For my last workshop, I did screen-printing. I did screen-printing before during my foundation course, but now I get to expand upon it. The technician (who helped me last year) gave a through and detailed lecture on what do when screen printing, what not to do and how we can produce more than one print. Some of it I remember, but the rest is new and I haven;t gotten to it yet, but I hope to do so in the future. After the talk, he showed us how to prepare our screens. First, we need to pick the print screen we wish to use and cover it in print emulsion. The reason for this is because when screen printing, the images you use will imprint themselves onto the screen print. The emulsion is used as a stopping agent, to make sure that when the images are imprinted, they are perfect copies of the originals and can be used multiple times for multiple prints. This is accomplished through a special machine that, when turned on, will hold the images you want imprinted in place through mini vacuum holes and after about 8 minutes under the machine, the images are perfectly imprinted on the screen. Afterwards, you take the screen back into the studio, dry it out a bit more and once it has dried completely, try it out. When printing, you must cover all four corners of the screen prints with tape, to ensure that the printing ink will not spread to the sides.
The technician showed us how to set up our screen print by hooking it up to the print machine, as well as where to place markers so we know where are prints are. Place a sheet of paper (or any other flat surface) under the screen print and turn on the machine. This will activate small vacuums and they will suck the air from the bottom of the sheet and hold it in place. Once the ink is on, you must spread it down at the bottom of image, then spread it upward, pressing the squeegee down at the tip and you should have a perfect print.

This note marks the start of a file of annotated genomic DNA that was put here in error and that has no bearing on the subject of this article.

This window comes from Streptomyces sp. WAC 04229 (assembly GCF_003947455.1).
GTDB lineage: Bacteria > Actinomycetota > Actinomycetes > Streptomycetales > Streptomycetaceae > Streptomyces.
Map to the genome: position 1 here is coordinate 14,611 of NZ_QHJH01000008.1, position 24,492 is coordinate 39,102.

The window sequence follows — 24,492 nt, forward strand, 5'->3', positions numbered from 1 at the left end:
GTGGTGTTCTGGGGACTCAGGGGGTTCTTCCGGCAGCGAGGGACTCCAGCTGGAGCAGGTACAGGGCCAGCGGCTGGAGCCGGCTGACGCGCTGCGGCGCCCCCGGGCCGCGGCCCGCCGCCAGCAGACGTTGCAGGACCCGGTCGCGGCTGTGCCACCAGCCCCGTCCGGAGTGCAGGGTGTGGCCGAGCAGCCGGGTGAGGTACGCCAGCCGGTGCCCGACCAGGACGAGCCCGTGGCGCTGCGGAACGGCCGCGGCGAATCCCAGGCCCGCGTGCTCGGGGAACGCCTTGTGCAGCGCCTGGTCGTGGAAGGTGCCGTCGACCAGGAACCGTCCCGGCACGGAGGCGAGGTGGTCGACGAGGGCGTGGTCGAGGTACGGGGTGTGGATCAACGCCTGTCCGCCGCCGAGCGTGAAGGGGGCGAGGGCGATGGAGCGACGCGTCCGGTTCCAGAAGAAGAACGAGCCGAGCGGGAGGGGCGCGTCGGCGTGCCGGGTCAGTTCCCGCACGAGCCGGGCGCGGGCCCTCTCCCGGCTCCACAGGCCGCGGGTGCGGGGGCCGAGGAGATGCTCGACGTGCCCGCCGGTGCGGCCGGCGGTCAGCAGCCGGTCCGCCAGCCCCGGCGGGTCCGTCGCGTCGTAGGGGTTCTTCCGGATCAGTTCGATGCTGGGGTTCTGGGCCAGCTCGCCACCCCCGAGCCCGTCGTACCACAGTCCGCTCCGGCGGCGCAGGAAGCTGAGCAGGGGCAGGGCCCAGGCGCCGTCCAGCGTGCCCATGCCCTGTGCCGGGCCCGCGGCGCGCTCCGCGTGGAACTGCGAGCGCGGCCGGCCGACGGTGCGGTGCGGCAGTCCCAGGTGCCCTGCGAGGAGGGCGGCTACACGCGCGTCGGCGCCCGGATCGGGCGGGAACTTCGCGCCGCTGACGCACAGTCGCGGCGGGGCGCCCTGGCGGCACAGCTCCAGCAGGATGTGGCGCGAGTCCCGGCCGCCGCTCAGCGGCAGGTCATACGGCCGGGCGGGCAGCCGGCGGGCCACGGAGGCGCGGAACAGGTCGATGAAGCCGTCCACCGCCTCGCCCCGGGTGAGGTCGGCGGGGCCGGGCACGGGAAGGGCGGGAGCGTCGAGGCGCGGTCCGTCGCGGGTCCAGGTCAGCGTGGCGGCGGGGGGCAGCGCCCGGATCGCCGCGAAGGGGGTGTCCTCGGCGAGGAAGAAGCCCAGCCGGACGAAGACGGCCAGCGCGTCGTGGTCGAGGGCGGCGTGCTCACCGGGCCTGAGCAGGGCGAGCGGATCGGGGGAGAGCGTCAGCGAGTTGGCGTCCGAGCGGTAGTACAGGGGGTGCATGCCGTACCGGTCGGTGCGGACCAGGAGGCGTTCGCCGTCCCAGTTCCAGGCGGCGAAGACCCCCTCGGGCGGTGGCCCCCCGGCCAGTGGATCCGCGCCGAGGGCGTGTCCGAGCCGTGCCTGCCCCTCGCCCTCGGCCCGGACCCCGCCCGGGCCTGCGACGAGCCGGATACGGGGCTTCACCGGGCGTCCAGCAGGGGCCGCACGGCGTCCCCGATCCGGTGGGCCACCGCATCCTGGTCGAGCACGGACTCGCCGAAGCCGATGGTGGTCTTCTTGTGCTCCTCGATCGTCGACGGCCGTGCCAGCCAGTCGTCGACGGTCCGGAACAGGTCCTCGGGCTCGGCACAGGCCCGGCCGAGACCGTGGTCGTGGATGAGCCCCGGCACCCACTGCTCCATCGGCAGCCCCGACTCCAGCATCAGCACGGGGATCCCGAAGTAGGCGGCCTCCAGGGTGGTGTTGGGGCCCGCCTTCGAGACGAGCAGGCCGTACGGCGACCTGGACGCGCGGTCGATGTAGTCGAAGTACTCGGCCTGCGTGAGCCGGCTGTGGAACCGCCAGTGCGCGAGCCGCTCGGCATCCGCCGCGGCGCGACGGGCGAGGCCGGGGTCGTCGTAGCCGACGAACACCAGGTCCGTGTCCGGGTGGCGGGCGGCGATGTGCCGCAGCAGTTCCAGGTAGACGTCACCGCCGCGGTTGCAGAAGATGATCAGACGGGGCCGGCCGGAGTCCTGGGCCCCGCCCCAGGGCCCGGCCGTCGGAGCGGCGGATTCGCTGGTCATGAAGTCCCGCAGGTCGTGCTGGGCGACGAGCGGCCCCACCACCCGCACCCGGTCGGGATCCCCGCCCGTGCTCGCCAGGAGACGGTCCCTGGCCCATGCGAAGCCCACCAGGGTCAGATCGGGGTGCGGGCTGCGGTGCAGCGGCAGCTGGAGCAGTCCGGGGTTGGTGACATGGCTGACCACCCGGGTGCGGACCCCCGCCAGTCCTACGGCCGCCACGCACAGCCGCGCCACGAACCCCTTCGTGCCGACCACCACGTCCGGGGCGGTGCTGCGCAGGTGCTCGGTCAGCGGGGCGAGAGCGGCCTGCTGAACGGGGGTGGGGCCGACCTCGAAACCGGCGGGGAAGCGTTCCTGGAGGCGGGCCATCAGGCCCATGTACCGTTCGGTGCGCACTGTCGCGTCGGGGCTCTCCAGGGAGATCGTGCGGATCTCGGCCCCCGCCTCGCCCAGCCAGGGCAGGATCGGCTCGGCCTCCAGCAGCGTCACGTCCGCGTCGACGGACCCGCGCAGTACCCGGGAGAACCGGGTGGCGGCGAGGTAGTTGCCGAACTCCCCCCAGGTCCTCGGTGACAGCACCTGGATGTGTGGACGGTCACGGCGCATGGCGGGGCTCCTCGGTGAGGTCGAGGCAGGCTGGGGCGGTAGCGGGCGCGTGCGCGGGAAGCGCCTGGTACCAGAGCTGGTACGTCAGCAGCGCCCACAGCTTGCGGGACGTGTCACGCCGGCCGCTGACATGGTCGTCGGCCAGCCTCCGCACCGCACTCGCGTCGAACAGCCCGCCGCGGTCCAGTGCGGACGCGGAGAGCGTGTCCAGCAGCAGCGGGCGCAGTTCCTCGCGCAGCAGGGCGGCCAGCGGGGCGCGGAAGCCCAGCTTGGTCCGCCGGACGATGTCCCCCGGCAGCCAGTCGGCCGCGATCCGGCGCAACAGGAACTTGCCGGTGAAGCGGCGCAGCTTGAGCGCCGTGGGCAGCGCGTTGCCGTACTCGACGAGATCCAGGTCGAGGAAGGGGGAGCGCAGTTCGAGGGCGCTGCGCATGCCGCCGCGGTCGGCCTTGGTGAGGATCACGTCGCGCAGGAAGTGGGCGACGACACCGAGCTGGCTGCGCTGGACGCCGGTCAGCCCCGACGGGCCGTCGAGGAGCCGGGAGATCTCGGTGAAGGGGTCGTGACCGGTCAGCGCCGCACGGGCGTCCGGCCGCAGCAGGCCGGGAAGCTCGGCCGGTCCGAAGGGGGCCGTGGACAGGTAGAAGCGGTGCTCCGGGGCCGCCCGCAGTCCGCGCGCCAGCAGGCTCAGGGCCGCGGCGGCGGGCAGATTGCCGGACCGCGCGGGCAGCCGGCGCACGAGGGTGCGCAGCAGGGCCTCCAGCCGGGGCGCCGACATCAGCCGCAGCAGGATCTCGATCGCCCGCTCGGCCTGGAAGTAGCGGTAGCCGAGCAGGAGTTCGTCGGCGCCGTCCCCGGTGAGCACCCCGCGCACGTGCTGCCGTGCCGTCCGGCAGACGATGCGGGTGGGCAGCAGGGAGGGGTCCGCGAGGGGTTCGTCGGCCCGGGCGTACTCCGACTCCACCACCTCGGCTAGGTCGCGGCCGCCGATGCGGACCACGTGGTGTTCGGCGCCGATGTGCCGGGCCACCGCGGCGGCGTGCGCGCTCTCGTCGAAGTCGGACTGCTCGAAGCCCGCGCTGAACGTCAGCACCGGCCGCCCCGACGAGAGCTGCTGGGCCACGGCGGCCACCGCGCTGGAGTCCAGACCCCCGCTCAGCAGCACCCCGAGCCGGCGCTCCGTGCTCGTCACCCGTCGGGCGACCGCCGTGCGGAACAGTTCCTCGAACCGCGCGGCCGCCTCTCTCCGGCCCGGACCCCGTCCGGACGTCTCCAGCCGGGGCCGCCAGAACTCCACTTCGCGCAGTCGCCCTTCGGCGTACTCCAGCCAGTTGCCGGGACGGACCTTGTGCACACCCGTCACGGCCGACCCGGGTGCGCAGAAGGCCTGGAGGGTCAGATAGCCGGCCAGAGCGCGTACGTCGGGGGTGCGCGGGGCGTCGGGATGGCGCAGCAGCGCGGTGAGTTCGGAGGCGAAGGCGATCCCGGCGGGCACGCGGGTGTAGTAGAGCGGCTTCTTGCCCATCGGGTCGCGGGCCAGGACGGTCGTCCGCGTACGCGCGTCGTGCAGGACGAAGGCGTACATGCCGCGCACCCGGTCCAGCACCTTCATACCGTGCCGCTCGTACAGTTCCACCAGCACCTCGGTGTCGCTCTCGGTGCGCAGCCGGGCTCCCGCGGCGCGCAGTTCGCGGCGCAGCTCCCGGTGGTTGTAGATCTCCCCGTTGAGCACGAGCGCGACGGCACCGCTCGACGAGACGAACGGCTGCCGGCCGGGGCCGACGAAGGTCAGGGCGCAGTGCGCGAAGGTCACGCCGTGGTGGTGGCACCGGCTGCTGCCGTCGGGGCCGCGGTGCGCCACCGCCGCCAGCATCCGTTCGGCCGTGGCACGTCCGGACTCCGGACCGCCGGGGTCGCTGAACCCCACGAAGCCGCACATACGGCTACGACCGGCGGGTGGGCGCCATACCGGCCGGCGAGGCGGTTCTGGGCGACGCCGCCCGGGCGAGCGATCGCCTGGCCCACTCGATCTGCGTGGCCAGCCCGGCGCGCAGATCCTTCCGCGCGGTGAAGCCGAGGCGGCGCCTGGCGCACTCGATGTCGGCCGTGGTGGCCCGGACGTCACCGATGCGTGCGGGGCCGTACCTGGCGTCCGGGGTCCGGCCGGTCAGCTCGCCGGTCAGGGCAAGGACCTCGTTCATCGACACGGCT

Prior to all of that, we had to draw 4 images to use for the screen printing.
Once I got my chance to print, I sued purple printing ink for my images, while the others were printing in red.
The first print came out very well, though the second was faded. Still, both sets of prints are very good.
Afterwards, the technician showed us how to thoroughly wash and clean our print screens.
Overall, I enjoyed doing screen printing again and I might go back to it again for future projects.
For the rest of the day, I continued to work on my crit exhibition work, producing two more chocolate icing paintings on the same sheet as my last one. Both images are based on two recent drawings I did in my sketchbook yesterday.
Left: Second one came out just fine, though I had trouble with the black pillar that is supposed to hold it up. Right: The third proved very annoying, as I got the proportion and size of the left side of the helmet slightly wrong. Despite that, the rest of it was great.
I hope to buy that large sheet of paper this week so I can begin my final piece. I look forward to putting this project behind me.